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Has important management implications
Treatment for infection is typically determined following an assessment of the clinical features of the disease, the likely causative pathogen, and the spectrum of activity of the available drugs. This treatment can be modified subsequently when the results of clinical investigations are available. It would simplify management if each infection were caused by a single pathogen that was amenable to treatment with one antimicrobial agent. Unfortunately, multiple pathogens may be present and they may interact to confuse the clinical picture. Simultaneous or sequential polymicrobial infection can occur, both with similar organisms (for example, different species of bacteria) and with organisms from completely separate kingdoms (for example, bacteria, fungi, acanthamoeba) or non-living viruses.1 The presence of a polymicrobial infection has important management implications because it will modify the clinical course of the disease and the anticipated response to treatment. With the exception of topically applied antiseptics, the antimicrobials used in ophthalmology do not have a significant activity across groups of potential pathogens. Polymicrobial infection may be missed unless specific investigations are performed to identify all potential participants in the disease process, and protocols may need to be developed for effective treatment. Although polymicrobial infection in ophthalmology has been reported previously the clinical impact has received little attention (table 1).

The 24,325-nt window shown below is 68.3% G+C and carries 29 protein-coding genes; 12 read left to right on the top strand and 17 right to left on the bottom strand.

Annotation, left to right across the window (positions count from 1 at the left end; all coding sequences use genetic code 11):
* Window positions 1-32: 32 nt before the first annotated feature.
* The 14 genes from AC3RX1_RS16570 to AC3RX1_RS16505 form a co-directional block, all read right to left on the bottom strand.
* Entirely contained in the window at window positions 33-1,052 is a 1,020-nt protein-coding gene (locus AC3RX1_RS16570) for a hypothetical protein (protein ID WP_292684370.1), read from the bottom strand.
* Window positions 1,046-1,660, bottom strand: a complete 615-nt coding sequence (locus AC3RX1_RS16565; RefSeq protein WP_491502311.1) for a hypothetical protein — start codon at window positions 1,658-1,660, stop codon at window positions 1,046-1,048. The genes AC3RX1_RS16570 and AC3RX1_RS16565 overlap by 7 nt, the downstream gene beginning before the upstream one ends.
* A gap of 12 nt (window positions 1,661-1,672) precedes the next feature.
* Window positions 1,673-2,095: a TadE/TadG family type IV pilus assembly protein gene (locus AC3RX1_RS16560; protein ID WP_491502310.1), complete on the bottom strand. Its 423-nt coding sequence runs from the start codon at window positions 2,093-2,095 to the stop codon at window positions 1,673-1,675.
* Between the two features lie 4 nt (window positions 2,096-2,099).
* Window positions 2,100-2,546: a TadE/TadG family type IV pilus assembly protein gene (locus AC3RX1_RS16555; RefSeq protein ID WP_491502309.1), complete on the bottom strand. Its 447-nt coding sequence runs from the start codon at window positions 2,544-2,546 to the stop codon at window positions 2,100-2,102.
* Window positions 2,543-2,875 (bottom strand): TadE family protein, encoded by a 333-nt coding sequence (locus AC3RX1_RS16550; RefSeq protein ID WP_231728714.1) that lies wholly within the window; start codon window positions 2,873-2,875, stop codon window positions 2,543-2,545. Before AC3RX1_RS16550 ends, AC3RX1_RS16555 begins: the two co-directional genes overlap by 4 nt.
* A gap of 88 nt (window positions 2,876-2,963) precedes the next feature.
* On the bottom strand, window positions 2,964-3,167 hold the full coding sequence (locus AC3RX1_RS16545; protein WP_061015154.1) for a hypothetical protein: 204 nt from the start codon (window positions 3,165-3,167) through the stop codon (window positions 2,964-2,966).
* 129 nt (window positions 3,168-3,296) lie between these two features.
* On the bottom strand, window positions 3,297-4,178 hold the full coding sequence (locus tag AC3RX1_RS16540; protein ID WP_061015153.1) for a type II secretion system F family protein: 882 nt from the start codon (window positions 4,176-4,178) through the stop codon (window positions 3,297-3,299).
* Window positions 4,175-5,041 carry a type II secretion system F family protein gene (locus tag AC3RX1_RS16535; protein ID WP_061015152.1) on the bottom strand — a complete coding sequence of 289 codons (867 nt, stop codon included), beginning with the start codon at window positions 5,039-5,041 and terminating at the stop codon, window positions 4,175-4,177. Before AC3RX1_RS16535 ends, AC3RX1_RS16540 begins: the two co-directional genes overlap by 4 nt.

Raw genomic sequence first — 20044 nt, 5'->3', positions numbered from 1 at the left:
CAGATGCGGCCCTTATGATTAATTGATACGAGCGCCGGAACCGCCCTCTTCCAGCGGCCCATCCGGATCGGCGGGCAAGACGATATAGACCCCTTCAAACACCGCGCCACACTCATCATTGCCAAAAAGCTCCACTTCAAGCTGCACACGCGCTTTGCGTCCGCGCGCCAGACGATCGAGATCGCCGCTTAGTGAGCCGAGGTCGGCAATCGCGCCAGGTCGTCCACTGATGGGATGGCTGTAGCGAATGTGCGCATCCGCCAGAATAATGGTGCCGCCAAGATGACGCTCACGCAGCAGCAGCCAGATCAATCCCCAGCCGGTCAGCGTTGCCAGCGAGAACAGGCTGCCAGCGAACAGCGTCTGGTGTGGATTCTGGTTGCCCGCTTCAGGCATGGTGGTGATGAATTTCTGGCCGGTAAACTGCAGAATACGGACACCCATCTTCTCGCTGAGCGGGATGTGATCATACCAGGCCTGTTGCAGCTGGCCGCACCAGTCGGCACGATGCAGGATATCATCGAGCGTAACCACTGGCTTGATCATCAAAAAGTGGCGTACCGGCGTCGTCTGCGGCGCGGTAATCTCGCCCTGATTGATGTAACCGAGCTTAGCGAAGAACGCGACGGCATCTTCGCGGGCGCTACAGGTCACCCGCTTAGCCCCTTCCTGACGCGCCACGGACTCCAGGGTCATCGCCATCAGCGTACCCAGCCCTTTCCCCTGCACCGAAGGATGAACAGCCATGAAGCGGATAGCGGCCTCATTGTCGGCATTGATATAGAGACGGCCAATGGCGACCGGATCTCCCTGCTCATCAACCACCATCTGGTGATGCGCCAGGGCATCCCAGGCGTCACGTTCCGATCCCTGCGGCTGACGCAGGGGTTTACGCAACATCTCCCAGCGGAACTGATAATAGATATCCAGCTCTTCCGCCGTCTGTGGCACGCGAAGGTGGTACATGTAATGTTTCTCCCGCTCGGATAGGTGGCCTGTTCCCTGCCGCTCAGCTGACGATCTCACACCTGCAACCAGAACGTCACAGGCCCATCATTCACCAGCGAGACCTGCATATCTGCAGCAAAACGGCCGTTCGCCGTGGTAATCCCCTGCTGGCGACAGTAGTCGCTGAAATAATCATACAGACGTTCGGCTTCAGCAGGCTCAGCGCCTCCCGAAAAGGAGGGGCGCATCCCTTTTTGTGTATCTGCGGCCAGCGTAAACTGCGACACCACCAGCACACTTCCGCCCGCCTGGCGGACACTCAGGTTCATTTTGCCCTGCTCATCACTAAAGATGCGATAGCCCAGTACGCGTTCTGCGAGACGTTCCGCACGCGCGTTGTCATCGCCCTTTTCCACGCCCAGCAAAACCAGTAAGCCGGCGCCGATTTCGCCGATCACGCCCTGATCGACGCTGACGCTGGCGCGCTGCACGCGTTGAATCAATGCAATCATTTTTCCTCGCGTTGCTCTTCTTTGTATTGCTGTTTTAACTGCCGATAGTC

The reported incidence of ocular …
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